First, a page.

ACCRA, Ghana, Nov. 23, 2021 /PRNewswire/ — Ghana build the biggest RuralStar connectivity network to bridge digital GAP and achieve UN SDGs. The government of Ghana has decided to deploy 1000 base stations in the second phase, after successful first-phase deployment of 2,000 base stations. It will increase the network population coverage from 95% to 99% in the future.
Ghana Ministry of Communications and Digitalization (MOCD) and Ghana Investment Fund for Electronic Communications (GIFEC), in partnership with Huawei have officially launched the Rural Telephony Project at the first phase.
Speaking at the event, H.E. Nana Addo Dankwah Akuffo-Addo, President of Ghana, mentioned that Government is committed to ensuring that every Ghanaianm, irrespective of tribe, religion, class, location, or identity has access to affordable and reliable voice and data connectivity.
To date, MOCD/GIFEC, through the Project, has provided voice and data services to over 3.4 million people in underserved and unserved communities in Ghana. National mobile coverage can increase from 83% to 95%.
By the base station deployment, the ubiquitous mobile network have promoted improvements in education, economy, healthcare and environmental protection
Education: The solution has provided connectivity to approximately 2,000 schools, allowing efficient distribution of curriculum content to schools and bridging the gap between urban and rural education. It enables Internet-based training to improve students’ computer skills and improves employment opportunities.
Economy: 1.5 million people living in Ghana’s rural areas use mobile money services, giving them access to financial services, and improving business and income growth opportunities. Communications across various media enable residents to reach the market with their produce more effectively.
Healthcare: More than 200 rural clinics are now connected, so medical information is promptly disseminated to remote villages, helping improve the skills of rural doctors. During emergencies, rural doctors can now quickly communicate with urban hospitals to obtain emergency assistance. This helps save lives, for example, by providing emergency assistance to mothers and babies.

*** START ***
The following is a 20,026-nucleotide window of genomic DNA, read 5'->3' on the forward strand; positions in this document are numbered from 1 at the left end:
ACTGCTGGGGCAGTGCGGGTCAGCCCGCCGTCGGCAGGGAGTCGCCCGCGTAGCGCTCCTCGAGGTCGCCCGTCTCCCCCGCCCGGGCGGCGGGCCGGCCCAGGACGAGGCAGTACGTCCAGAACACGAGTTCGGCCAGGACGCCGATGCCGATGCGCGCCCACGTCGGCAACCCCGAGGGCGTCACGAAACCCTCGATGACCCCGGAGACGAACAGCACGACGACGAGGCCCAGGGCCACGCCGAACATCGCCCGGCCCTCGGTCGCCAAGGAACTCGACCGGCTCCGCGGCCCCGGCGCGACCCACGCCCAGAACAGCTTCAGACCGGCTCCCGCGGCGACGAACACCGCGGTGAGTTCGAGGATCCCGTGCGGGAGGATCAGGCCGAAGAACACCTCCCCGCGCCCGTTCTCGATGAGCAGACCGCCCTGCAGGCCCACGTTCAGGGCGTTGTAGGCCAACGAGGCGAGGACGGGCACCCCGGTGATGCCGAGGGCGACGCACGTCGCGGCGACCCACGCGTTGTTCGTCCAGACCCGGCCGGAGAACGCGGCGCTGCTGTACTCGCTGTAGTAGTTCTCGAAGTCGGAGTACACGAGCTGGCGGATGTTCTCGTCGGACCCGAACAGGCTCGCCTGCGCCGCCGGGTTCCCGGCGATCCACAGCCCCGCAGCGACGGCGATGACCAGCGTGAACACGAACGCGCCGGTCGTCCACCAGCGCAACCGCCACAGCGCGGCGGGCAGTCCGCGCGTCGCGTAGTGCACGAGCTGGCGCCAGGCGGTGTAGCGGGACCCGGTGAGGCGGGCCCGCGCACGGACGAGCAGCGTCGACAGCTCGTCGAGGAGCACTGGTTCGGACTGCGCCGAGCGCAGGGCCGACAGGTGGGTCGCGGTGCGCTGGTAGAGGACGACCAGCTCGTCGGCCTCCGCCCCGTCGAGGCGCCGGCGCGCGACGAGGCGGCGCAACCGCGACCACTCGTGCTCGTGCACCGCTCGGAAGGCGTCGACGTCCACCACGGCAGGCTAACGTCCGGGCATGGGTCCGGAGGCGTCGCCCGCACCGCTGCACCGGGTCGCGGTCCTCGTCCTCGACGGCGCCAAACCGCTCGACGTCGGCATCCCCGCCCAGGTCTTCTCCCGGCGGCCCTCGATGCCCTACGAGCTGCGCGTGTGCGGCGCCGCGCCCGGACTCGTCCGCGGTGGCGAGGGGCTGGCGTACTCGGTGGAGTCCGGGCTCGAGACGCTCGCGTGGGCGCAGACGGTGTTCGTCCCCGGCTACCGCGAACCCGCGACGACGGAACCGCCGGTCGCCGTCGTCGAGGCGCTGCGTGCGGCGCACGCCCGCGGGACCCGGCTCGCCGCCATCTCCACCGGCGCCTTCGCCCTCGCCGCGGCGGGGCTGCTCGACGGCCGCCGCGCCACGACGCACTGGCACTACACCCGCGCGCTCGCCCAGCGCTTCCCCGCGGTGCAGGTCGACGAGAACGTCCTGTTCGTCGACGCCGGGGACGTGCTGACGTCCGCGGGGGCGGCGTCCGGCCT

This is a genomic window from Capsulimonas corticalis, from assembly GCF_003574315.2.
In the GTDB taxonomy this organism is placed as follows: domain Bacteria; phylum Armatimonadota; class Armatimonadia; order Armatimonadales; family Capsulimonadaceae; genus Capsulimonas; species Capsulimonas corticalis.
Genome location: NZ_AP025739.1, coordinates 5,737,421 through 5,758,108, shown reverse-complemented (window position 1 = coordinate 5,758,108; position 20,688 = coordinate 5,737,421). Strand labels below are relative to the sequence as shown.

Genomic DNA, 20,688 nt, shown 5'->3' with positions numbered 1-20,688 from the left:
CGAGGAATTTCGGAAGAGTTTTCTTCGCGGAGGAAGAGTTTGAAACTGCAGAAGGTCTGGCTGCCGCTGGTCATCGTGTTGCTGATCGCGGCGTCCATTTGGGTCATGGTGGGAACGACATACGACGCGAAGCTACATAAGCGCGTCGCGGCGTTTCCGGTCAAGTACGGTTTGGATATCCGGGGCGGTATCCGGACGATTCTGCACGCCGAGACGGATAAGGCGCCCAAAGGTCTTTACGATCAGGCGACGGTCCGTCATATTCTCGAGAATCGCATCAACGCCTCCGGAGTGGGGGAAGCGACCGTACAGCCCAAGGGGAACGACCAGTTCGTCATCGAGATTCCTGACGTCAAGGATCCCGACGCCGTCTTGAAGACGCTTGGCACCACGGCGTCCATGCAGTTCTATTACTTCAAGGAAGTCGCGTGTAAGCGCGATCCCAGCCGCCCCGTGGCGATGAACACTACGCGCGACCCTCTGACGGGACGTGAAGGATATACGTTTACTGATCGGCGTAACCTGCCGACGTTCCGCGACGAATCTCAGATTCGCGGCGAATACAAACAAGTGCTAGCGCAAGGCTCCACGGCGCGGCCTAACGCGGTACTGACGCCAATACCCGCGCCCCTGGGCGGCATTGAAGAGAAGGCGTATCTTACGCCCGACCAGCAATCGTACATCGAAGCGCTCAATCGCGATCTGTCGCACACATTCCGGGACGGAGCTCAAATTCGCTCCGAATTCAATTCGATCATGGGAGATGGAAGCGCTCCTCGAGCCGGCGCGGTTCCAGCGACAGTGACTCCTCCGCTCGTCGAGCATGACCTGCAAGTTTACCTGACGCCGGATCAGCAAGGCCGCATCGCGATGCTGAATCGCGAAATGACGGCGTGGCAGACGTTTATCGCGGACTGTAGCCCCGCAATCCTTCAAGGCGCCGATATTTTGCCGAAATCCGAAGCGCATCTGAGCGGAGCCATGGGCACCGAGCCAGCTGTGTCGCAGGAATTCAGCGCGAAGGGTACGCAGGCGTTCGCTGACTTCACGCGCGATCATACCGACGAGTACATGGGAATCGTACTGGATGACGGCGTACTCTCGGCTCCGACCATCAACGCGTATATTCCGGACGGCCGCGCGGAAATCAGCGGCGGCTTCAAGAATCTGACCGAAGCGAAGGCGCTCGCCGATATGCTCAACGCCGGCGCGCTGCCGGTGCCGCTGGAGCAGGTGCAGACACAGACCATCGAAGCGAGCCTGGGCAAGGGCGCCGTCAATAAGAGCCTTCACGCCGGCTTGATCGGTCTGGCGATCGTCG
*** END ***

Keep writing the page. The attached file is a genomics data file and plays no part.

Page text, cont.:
In the Banka community, for example, the mobile network connects 30 school computers to the national curriculum plan. It enables learners to learn computer technology and improve their employment opportunities. It connects community health centers to the residents, thus improving healthcare services, including securing of critical blood supply when needed.
Environmental protection: The project’s smart, green solar power supply solution enables the sites to stand independent of local power grids, eliminating the need for diesel generators and long-distance power distribution. This solution not only provides more stable power supplies, but also eliminates fuel costs and CO2 emissions.
Commenting on the project, Minister for Communications of Ghana, Hon. Ursula Owusu-Ekuful, said: “ICT development plays a vital role in revitalizing the national economy, especially in promoting rural economic development. Accelerating the improvement of rural communications facilities is one of our important agenda. We selected Huawei as partner in this rural network project as we have seen Huawei’s unremitting efforts in bridging in the digital divide. We hope that the project can be completed as soon as possible so that people in more remote areas can enjoy the benefits of mobile broadband.”
Huawei is committed to the United Nations Sustainable Development Goals (SDGs), Ghana Government and Huawei jointly drive ubiquitous connectivity and promote equal access to networks, leaving no one behind in the digital world and meeting the goals of SDG1 (NO POVERTY), SDG3 (GOOD HEALTH AND WELLBEING), SDG4 (QUALITY EDUCATION), and SDG10 (REDUCED INEQUALITIES), SDG 13 (Climate Action).
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